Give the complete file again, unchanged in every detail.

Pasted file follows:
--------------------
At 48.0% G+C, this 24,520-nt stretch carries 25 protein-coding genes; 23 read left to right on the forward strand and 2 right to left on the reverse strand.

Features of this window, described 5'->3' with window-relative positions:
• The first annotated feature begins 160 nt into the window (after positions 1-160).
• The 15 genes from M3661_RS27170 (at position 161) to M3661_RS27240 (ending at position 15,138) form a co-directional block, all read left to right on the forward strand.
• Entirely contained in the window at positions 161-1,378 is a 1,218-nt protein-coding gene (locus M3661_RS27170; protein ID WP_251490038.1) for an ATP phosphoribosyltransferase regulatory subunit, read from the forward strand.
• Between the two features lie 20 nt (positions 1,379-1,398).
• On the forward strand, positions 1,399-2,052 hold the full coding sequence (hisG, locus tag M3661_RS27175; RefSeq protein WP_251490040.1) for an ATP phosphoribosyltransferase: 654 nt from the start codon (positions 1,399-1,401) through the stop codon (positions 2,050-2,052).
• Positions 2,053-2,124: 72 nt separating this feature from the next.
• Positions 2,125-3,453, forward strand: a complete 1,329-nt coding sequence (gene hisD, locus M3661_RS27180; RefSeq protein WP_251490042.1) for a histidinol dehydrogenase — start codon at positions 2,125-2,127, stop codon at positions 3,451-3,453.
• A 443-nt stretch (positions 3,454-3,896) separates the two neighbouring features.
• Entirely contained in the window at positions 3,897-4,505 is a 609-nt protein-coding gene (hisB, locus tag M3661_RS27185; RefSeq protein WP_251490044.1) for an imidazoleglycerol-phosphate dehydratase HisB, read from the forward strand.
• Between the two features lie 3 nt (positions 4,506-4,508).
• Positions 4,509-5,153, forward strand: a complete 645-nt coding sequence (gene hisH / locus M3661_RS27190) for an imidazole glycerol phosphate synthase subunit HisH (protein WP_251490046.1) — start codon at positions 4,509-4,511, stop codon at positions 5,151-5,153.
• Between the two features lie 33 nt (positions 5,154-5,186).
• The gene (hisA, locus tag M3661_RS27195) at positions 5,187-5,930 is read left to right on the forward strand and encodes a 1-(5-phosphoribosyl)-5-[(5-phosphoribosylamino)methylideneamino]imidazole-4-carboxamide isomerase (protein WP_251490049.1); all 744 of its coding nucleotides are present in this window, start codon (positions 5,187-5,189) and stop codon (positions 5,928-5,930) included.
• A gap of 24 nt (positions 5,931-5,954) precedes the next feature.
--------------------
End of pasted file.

At 48.0% G+C, this 24,520-nt stretch carries 25 protein-coding genes; 23 read left to right on the forward strand and 2 right to left on the reverse strand.

Features of this window, described 5'->3' with window-relative positions:
• The first annotated feature begins 160 nt into the window (after positions 1-160).
• The 15 genes from M3661_RS27170 (at position 161) to M3661_RS27240 (ending at position 15,138) form a co-directional block, all read left to right on the forward strand.
• Entirely contained in the window at positions 161-1,378 is a 1,218-nt protein-coding gene (locus M3661_RS27170; protein ID WP_251490038.1) for an ATP phosphoribosyltransferase regulatory subunit, read from the forward strand.
• Between the two features lie 20 nt (positions 1,379-1,398).
• On the forward strand, positions 1,399-2,052 hold the full coding sequence (hisG, locus tag M3661_RS27175; RefSeq protein WP_251490040.1) for an ATP phosphoribosyltransferase: 654 nt from the start codon (positions 1,399-1,401) through the stop codon (positions 2,050-2,052).
• Positions 2,053-2,124: 72 nt separating this feature from the next.
• Positions 2,125-3,453, forward strand: a complete 1,329-nt coding sequence (gene hisD, locus M3661_RS27180; RefSeq protein WP_251490042.1) for a histidinol dehydrogenase — start codon at positions 2,125-2,127, stop codon at positions 3,451-3,453.
• A 443-nt stretch (positions 3,454-3,896) separates the two neighbouring features.
• Entirely contained in the window at positions 3,897-4,505 is a 609-nt protein-coding gene (hisB, locus tag M3661_RS27185; RefSeq protein WP_251490044.1) for an imidazoleglycerol-phosphate dehydratase HisB, read from the forward strand.
• Between the two features lie 3 nt (positions 4,506-4,508).
• Positions 4,509-5,153, forward strand: a complete 645-nt coding sequence (gene hisH / locus M3661_RS27190) for an imidazole glycerol phosphate synthase subunit HisH (protein WP_251490046.1) — start codon at positions 4,509-4,511, stop codon at positions 5,151-5,153.
• Between the two features lie 33 nt (positions 5,154-5,186).
• The gene (hisA, locus tag M3661_RS27195) at positions 5,187-5,930 is read left to right on the forward strand and encodes a 1-(5-phosphoribosyl)-5-[(5-phosphoribosylamino)methylideneamino]imidazole-4-carboxamide isomerase (protein WP_251490049.1); all 744 of its coding nucleotides are present in this window, start codon (positions 5,187-5,189) and stop codon (positions 5,928-5,930) included.
• A gap of 24 nt (positions 5,931-5,954) precedes the next feature.